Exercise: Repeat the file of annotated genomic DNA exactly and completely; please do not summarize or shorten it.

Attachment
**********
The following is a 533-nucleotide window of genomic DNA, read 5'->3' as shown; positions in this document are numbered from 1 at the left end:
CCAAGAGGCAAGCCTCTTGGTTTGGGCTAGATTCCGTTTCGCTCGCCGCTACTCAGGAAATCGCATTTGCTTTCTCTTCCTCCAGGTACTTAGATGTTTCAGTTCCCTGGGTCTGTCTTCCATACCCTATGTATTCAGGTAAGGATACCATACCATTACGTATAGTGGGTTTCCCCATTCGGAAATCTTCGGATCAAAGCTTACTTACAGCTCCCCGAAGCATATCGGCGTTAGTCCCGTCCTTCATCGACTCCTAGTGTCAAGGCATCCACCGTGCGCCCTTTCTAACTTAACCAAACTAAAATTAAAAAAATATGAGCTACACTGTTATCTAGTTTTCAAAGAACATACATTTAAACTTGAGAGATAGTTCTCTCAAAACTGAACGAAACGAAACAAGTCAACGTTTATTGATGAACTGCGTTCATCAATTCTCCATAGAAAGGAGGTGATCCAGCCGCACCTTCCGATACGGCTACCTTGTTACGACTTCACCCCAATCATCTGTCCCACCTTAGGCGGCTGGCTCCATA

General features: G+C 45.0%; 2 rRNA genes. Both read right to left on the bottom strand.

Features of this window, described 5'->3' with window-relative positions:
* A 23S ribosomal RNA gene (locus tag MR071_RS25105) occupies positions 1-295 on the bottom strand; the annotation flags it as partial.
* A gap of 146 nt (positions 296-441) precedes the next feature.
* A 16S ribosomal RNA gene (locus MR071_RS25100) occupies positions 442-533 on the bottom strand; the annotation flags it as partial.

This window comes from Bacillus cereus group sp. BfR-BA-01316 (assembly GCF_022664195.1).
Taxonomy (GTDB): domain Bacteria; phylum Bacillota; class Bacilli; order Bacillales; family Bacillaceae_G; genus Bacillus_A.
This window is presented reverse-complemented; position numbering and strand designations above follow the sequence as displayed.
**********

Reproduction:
The following is a 533-nucleotide window of genomic DNA, read 5'->3' as shown; positions in this document are numbered from 1 at the left end:
CCAAGAGGCAAGCCTCTTGGTTTGGGCTAGATTCCGTTTCGCTCGCCGCTACTCAGGAAATCGCATTTGCTTTCTCTTCCTCCAGGTACTTAGATGTTTCAGTTCCCTGGGTCTGTCTTCCATACCCTATGTATTCAGGTAAGGATACCATACCATTACGTATAGTGGGTTTCCCCATTCGGAAATCTTCGGATCAAAGCTTACTTACAGCTCCCCGAAGCATATCGGCGTTAGTCCCGTCCTTCATCGACTCCTAGTGTCAAGGCATCCACCGTGCGCCCTTTCTAACTTAACCAAACTAAAATTAAAAAAATATGAGCTACACTGTTATCTAGTTTTCAAAGAACATACATTTAAACTTGAGAGATAGTTCTCTCAAAACTGAACGAAACGAAACAAGTCAACGTTTATTGATGAACTGCGTTCATCAATTCTCCATAGAAAGGAGGTGATCCAGCCGCACCTTCCGATACGGCTACCTTGTTACGACTTCACCCCAATCATCTGTCCCACCTTAGGCGGCTGGCTCCATA

General features: G+C 45.0%; 2 rRNA genes. Both read right to left on the bottom strand.

Features of this window, described 5'->3' with window-relative positions:
* A 23S ribosomal RNA gene (locus tag MR071_RS25105) occupies positions 1-295 on the bottom strand; the annotation flags it as partial.
* A gap of 146 nt (positions 296-441) precedes the next feature.
* A 16S ribosomal RNA gene (locus MR071_RS25100) occupies positions 442-533 on the bottom strand; the annotation flags it as partial.

This window comes from Bacillus cereus group sp. BfR-BA-01316 (assembly GCF_022664195.1).
Taxonomy (GTDB): domain Bacteria; phylum Bacillota; class Bacilli; order Bacillales; family Bacillaceae_G; genus Bacillus_A.
This window is presented reverse-complemented; position numbering and strand designations above follow the sequence as displayed.